# Find explicit formula for summation for p>0

Find explicit formula for summation for any $$p>0$$: $$\sum_{k=1}^n(-1)^kk\binom{n}{k}p^k.$$ Any ideas how to do that? I can't figure out how to bite it. I appreciate any help.

• combine the alternating part and p exponentiated part and you will get something that looks like the binomial theorem. Maybe you can combine the coefficient of k into the binomial coefficient, aka the combination function? – Tyma Gaidash May 6 at 19:19
• Hint. Note that $k\binom{n}{k}=n\binom{n-1}{k-1}$ for $1\leq k\leq n$ – Robert Z May 6 at 19:20
• Can you give me another hint? I still don't see what to do next after this step. – TheStudent21 May 6 at 19:24
• Look at $(1+x)^n=\sum_{k=0}^{n}\binom{n}{k}x^k$ and differentiate both sides. – Benjamin St. May 6 at 19:24

## 3 Answers

Welcome to MSE!

Normally I would flag this as a duplicate, since I'm sure it's been asked before, but approach0 is down right now and some googling around hasn't actually brought it up...

We know from the binomial theorem that

$$\sum_{k=0}^n \binom{n}{k} x^k = (1+x)^n.$$

Differentiating both sides, we find

$$\sum_{k=1}^n k \binom{n}{k} x^{k-1} = n(1+x)^{n-1}$$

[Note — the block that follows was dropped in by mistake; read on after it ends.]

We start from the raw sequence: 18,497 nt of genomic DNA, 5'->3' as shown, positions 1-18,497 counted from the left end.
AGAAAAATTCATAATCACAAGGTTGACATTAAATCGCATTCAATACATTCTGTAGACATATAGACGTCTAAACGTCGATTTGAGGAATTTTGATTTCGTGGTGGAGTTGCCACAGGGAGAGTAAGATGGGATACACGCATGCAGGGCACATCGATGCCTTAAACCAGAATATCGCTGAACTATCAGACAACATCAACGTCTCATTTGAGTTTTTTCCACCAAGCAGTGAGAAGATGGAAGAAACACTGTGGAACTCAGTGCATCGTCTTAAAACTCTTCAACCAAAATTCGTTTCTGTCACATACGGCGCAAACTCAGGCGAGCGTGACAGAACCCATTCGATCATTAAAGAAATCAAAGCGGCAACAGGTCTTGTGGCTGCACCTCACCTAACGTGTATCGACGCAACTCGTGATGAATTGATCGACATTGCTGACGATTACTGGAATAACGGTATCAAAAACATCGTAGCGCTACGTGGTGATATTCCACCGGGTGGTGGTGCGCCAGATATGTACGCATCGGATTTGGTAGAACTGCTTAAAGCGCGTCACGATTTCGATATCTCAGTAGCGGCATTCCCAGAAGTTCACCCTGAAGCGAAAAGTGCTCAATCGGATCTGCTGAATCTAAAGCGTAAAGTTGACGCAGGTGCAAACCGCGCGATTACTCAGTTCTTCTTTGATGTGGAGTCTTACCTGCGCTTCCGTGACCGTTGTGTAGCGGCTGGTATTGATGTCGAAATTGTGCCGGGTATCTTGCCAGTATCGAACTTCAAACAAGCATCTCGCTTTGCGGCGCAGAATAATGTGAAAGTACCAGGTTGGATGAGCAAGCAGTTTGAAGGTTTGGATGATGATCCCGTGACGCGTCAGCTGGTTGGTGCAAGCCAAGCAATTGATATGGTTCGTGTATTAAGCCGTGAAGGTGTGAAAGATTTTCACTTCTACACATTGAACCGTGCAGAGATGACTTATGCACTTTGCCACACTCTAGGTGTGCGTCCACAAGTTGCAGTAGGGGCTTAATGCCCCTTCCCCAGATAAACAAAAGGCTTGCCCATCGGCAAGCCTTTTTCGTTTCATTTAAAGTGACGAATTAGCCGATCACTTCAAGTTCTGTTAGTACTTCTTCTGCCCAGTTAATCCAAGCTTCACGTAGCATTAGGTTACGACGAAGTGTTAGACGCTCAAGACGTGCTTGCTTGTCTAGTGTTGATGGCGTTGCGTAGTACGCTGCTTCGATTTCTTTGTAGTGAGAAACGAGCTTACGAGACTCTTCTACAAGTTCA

If we multiply both sides by $$x$$ and evaluate at $$x = -p$$, we find

$$\sum_{k=1}^n k \binom{n}{k} (-p)^k = (-p)n(1-p)^{n-1}$$

I hope this helps ^_^

We obtain \begin{align*} \color{blue}{\sum_{k=1}^n}&\color{blue}{(-1)^kk\binom{n}{k}p^k}\\ &=n\sum_{k=1}^n(-1)^k\binom{n-1}{k-1}p^k\tag{1}\\ &=n\sum_{k=0}^{n-1}(-1)^{k+1}\binom{n-1}{k}p^{k+1}\tag{2}\\ &\,\,\color{blue}{=-np(1-p)^{n-1}}\tag{3} \end{align*}

Comment:

• In (1) we use the binomial identity $$\binom{p}{q}=\frac{p}{q}\binom{p-1}{q-1}$$.

• In (2) we shift the index to start with $$k=0$$.

• In (3) we factor out $$-p$$ and apply the binomial theorem.

\begin{align} (1-x)^n &= \sum_{k=0}^n \binom{n}{k} (-x)^k \\ -n(1-x)^{n-1} &= -\sum_{k=1}^n \binom{n}{k} k (-x)^{k-1} & \text{differentiate w.r.t. x} \\ -nx(1-x)^{n-1} &= \sum_{k=1}^n \binom{n}{k} k (-x)^k & \text{multiply by x} \end{align}